CHARLESTON COUNTY, SC - A new attorney has been appointed in the case of a man once named in the disappearance of Brittannee Drexel.
Timothy Taylor is accused of an armed robbery of a Mt. Pleasant fast food restaurant in 2011. He will now be represented by Christopher Adams, meaning Mark Peper and David Aylor are officially off the case according to court documents.
A grand jury indicted Taylor back in 2016 and Taylor pled guilty to the charges in July 2017.
Taylor was to have been sentenced for that guilty plea in January, but the hearing was canceled at the last minute over what Peper described as "a matter of law."
The sentencing still has not occurred.
Taylor's attorneys filed a motion to dismiss the federal indictment on the grounds "his rights under the double jeopardy, due process, and cruel and unusual punishment clauses of the United States Constitution have been violated by the subsequent indictment and prosecution of him in federal court for the same offense and on the same underlying facts as his previous state court conviction."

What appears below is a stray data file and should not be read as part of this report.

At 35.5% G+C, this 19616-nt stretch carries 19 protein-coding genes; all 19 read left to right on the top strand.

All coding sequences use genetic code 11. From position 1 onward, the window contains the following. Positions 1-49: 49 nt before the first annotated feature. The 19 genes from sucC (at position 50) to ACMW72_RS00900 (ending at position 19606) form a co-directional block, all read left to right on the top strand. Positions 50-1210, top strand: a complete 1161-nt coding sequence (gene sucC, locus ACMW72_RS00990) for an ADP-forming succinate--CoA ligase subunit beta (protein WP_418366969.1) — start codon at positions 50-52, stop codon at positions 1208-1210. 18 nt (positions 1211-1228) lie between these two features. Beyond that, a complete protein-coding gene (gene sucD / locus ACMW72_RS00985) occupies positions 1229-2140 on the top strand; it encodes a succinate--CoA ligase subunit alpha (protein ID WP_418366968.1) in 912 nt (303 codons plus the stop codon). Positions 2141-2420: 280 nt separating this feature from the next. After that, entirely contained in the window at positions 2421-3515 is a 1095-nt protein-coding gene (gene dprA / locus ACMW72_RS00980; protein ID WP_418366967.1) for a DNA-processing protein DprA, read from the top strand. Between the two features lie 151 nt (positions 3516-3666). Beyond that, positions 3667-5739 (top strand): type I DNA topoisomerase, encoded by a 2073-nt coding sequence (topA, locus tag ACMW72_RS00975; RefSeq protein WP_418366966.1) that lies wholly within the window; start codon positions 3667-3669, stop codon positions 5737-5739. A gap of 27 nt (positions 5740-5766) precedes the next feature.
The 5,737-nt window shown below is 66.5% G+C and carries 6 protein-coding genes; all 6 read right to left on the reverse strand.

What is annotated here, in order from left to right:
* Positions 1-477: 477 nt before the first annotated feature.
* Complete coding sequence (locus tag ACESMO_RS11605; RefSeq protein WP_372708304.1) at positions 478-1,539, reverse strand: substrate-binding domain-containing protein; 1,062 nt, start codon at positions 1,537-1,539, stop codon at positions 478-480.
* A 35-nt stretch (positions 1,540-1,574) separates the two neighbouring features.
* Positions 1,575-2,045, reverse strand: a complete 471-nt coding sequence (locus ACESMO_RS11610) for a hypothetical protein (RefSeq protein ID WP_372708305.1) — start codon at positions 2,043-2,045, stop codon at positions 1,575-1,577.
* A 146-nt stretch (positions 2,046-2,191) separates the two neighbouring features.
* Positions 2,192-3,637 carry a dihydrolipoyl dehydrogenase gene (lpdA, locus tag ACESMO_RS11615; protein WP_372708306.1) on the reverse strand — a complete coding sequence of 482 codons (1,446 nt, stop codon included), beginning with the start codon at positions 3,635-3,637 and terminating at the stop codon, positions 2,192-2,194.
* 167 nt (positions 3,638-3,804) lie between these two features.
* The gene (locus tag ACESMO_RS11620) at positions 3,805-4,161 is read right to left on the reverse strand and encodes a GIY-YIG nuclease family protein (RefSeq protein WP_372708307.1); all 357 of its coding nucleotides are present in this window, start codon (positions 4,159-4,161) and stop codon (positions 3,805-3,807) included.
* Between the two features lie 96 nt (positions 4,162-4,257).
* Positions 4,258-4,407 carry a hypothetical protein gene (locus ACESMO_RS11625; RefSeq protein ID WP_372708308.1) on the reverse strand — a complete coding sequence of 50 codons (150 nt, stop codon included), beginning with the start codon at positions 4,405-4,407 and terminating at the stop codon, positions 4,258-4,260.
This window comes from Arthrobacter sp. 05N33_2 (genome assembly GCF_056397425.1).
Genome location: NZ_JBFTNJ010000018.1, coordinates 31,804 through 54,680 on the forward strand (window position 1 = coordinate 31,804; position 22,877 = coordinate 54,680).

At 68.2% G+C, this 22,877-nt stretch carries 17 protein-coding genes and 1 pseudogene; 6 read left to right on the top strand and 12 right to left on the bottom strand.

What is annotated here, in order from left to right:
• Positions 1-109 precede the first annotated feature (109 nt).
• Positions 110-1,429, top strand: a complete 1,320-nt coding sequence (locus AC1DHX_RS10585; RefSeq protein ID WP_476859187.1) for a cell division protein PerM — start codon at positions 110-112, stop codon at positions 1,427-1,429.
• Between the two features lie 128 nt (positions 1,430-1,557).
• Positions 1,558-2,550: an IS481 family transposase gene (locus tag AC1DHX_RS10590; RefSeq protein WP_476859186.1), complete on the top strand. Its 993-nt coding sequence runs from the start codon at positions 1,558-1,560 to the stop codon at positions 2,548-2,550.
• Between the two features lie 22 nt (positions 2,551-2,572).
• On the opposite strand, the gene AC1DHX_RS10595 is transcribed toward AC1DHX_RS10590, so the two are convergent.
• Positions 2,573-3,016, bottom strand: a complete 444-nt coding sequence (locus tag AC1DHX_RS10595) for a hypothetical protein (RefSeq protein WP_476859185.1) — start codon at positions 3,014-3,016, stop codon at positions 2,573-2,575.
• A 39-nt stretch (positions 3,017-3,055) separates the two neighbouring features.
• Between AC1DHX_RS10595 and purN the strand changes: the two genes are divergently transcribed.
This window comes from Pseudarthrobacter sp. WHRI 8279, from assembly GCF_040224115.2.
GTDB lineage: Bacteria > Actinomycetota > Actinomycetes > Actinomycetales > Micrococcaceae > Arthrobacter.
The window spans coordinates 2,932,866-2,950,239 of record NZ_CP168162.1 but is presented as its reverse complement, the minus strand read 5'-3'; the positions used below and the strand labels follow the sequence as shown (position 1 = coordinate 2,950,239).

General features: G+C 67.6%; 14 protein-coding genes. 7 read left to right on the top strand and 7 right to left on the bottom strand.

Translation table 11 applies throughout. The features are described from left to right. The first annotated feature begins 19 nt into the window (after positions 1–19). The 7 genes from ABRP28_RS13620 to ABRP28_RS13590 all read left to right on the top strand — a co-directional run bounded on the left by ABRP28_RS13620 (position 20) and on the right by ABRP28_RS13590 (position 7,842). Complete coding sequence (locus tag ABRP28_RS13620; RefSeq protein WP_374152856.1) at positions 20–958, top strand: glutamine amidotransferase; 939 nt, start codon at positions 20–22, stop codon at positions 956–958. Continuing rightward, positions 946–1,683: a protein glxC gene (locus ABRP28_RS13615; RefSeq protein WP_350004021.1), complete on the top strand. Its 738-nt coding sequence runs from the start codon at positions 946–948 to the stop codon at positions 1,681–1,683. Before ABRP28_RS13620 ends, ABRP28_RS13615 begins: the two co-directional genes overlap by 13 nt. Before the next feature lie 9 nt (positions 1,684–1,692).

They say Taylor served five years -- one in prison and four on probation -- from a guilty plea on state charges for the same crime, and therefore should not face the double jeopardy of federal charges.
Federal prosecutors countered, saying they learned about the robbery while investigating the Drexel case and said Taylor's sentencing on state charges was "far below what his co-defendants received, particularly given his level of involvement, which justified a subsequent federal prosecution."
In the summer of 2016, an FBI agent testified in open court that Drexel was abducted, gang-raped at a "stash house" in the McClellanville area, shot after trying to escape, and then her body was fed to alligators.
A jailhouse informant accused Taylor and his father, Shaun Taylor, of being directly involved in Drexel's murder, according to the agent's testimony.
Taylor has denied killing Drexel. At present, no one has been charged in her disappearance, but Taylor failed a lie detector test about it back in March, according to prosecutors.
The National Action Network and NAACP have been organizing and have held multiple rallies and events in support of the case being dropped.
Drexel's body has not been recovered, but FBI agents said in 2016 they believe she is dead.